Embers is a rich and sweeping tale, filled with strong emotions and characters bound by hate and love. The tone is dark and very often desperate and fearful. Hope is a treasure easily lost. Treachery, intrigue and power struggles. The British Isles, 716 AD. Alliances shift and change, and a woman is used. A pawn, only of interest for what she will bring to the union, not for who she is as a person.
Once they were lovers. Desperate to escape her promised union to a cruel man, Alina finds peace with Brand, only to betray and leave him. While presumed dead, sheís safe, if not happy. An act of charity ruins it all and sheís brought back to life by Brandís appearance at her hideout and his demand to follow him to Northumbria. Once more Alina is trapped in a power struggle between men, and all she can do is stay true to herself. To save her brotherís life, to escape her fatherís reach, and to help the man she never stopped loving, Alina follows Brand through hostile lands up north.
Alina and Brand are two who belong together. Sometimes their journey is unbearable in its pain, guilt, shame, accusations and falsehoods. However, set in that time long gone, their actions belong and make sense. Given Brand's urge to protect and Alina's innocence, his doubts and her guilt might seem foreign to a person of our time, but when one reads about their upbringings and the dangers they face, itís easy to believe and understand their motives.
Alina might be princess of the Picts, but she is sheltered too much. Even when she is spending time at court, she is not a heroine with whom I can identify. And when she flees instead of facing her opponents, Iím not sure I want to identify with her. Her doubts, her ever-present fear, and her self-loathing are hard to take. However, her story in Embers is told with such passion and power, that I was unable to escape its pull. And Alina is determined to overcome all fear, hurt and injustice. She shows strength in how she goes about it and so stays undefeated. This courage she draws from Brand.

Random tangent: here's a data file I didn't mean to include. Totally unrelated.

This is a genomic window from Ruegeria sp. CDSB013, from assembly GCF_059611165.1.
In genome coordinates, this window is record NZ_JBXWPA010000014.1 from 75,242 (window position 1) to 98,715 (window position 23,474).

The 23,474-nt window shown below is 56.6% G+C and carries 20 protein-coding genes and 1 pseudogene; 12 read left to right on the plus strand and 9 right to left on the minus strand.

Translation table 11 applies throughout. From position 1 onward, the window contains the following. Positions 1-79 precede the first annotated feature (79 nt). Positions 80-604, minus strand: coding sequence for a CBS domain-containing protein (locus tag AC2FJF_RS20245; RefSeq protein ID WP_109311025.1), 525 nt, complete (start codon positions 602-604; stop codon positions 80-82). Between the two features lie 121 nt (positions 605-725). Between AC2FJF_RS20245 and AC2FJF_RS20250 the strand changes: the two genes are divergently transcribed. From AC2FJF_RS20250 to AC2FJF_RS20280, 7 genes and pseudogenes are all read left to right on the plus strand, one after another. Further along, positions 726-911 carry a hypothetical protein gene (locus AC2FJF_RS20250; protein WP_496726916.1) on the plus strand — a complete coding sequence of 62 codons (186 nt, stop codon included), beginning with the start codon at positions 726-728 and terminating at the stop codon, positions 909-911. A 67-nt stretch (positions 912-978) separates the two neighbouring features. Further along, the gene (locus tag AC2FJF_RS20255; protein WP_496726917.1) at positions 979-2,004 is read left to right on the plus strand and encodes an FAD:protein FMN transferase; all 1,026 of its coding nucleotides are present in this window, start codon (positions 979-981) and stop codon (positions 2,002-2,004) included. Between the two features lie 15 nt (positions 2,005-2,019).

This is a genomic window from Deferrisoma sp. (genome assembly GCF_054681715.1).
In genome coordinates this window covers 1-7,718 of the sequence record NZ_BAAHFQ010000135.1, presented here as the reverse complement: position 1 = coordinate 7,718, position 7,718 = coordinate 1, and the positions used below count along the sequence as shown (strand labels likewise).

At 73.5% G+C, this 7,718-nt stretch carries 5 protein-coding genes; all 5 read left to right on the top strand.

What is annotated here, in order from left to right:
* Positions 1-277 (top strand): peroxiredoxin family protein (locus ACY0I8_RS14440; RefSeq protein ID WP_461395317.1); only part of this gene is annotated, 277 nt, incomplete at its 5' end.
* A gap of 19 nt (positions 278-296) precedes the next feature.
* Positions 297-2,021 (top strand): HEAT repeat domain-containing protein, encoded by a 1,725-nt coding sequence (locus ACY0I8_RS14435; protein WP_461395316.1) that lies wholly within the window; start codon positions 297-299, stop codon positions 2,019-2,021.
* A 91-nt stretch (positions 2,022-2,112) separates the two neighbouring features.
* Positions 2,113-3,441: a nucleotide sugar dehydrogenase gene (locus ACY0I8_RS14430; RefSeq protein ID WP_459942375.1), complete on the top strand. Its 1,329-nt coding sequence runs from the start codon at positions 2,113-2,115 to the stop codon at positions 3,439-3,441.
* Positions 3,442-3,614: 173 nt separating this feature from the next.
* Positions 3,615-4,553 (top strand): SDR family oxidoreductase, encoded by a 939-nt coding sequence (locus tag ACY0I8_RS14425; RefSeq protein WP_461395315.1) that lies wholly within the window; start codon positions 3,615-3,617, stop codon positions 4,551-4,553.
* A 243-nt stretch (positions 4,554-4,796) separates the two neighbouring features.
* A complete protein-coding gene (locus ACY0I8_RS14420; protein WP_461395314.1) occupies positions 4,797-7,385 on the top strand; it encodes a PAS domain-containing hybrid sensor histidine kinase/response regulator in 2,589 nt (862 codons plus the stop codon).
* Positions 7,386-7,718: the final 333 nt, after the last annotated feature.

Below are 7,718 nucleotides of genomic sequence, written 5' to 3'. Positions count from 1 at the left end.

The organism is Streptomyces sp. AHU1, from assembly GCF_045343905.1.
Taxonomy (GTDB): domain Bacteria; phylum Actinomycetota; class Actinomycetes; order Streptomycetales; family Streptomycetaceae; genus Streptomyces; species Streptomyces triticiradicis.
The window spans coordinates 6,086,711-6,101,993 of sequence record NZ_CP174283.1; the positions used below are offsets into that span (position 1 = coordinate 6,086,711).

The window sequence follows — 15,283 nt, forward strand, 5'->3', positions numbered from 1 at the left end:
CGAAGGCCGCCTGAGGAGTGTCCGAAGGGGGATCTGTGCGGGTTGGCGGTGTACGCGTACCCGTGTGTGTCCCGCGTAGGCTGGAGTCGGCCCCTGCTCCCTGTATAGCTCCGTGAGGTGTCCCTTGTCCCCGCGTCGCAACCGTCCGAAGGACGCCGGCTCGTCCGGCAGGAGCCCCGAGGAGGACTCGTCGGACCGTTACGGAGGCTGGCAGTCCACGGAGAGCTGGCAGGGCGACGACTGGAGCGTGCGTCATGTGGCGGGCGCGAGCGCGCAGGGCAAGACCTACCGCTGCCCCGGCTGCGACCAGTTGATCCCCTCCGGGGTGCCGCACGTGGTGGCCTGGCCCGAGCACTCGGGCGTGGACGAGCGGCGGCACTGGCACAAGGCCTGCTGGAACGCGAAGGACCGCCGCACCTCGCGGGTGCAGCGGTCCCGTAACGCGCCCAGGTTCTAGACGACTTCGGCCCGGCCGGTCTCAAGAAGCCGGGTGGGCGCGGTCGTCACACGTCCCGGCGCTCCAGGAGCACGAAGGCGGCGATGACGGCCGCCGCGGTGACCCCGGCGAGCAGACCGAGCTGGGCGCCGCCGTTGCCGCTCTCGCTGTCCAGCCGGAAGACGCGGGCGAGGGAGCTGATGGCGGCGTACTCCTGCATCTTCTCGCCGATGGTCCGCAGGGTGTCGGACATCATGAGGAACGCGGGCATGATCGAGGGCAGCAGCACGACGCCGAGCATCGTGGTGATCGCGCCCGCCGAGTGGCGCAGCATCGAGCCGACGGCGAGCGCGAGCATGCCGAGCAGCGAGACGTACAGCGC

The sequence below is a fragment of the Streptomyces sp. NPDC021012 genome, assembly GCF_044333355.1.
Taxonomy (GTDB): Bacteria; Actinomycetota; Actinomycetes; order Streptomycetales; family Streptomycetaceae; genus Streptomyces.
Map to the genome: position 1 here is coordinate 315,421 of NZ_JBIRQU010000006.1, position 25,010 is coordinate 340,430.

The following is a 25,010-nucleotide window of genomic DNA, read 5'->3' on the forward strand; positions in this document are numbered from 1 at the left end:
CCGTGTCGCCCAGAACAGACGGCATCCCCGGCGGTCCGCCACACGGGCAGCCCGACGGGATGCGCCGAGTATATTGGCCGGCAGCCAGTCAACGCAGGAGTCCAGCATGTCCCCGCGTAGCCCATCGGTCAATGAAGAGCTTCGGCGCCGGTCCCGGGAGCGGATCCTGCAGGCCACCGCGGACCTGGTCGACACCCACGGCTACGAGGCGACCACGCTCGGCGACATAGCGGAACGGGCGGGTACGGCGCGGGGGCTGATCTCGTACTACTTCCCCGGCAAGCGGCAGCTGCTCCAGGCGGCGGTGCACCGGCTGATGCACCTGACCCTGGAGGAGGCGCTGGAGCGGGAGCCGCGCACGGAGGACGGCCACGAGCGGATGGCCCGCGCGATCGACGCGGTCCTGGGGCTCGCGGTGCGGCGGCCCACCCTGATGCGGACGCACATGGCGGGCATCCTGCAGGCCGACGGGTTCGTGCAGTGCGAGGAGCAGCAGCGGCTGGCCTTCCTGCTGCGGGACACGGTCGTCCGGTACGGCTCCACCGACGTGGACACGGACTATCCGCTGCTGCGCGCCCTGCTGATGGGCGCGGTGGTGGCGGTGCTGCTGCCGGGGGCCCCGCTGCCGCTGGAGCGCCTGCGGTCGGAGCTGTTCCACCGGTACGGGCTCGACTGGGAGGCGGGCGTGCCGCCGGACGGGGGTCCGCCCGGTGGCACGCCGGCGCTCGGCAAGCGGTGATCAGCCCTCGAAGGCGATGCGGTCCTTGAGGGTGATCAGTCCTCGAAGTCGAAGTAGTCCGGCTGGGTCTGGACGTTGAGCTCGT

Transported back in time, all the readersí senses seem to be in tune with the events unfolding. The force the story is told with Ė the moments of tenderness and love are rare Ė vibrates through its many dark passages, propelling the reader forward without a chance of escape until a very much-deserved happy ending. Embers is not an easy read, but highly recommended to those looking for something dark, intense and lush. You donít read Helen Kirkmanís books, you experience them.